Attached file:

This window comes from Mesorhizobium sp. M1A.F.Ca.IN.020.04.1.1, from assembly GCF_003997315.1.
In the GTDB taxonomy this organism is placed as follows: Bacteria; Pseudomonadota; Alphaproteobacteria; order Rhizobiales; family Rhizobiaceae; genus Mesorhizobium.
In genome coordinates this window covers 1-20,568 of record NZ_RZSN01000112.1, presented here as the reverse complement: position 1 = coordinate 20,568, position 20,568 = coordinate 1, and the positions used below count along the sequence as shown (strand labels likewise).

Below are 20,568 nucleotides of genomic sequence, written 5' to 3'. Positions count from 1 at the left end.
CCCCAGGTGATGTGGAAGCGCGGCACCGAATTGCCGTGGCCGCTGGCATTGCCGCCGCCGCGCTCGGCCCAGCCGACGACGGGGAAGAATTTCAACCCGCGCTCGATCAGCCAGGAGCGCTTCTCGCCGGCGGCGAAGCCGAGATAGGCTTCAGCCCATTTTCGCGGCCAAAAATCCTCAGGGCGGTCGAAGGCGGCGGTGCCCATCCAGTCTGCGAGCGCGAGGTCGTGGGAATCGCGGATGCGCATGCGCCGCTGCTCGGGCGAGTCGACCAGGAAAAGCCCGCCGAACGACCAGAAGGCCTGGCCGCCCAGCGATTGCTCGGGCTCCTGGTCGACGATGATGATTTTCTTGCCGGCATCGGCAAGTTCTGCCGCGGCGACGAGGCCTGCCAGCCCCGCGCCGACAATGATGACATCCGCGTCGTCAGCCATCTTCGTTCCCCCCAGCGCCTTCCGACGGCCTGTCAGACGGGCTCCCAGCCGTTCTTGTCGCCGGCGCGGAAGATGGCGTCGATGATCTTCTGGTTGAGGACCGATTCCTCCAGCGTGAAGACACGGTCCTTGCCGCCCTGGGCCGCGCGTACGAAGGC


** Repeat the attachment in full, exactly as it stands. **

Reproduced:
This window comes from Mesorhizobium sp. M1A.F.Ca.IN.020.04.1.1, from assembly GCF_003997315.1.
In the GTDB taxonomy this organism is placed as follows: Bacteria; Pseudomonadota; Alphaproteobacteria; order Rhizobiales; family Rhizobiaceae; genus Mesorhizobium.
In genome coordinates this window covers 1-20,568 of record NZ_RZSN01000112.1, presented here as the reverse complement: position 1 = coordinate 20,568, position 20,568 = coordinate 1, and the positions used below count along the sequence as shown (strand labels likewise).

Below are 20,568 nucleotides of genomic sequence, written 5' to 3'. Positions count from 1 at the left end.
CCCCAGGTGATGTGGAAGCGCGGCACCGAATTGCCGTGGCCGCTGGCATTGCCGCCGCCGCGCTCGGCCCAGCCGACGACGGGGAAGAATTTCAACCCGCGCTCGATCAGCCAGGAGCGCTTCTCGCCGGCGGCGAAGCCGAGATAGGCTTCAGCCCATTTTCGCGGCCAAAAATCCTCAGGGCGGTCGAAGGCGGCGGTGCCCATCCAGTCTGCGAGCGCGAGGTCGTGGGAATCGCGGATGCGCATGCGCCGCTGCTCGGGCGAGTCGACCAGGAAAAGCCCGCCGAACGACCAGAAGGCCTGGCCGCCCAGCGATTGCTCGGGCTCCTGGTCGACGATGATGATTTTCTTGCCGGCATCGGCAAGTTCTGCCGCGGCGACGAGGCCTGCCAGCCCCGCGCCGACAATGATGACATCCGCGTCGTCAGCCATCTTCGTTCCCCCCAGCGCCTTCCGACGGCCTGTCAGACGGGCTCCCAGCCGTTCTTGTCGCCGGCGCGGAAGATGGCGTCGATGATCTTCTGGTTGAGGACCGATTCCTCCAGCGTGAAGACACGGTCCTTGCCGCCCTGGGCCGCGCGTACGAAGGC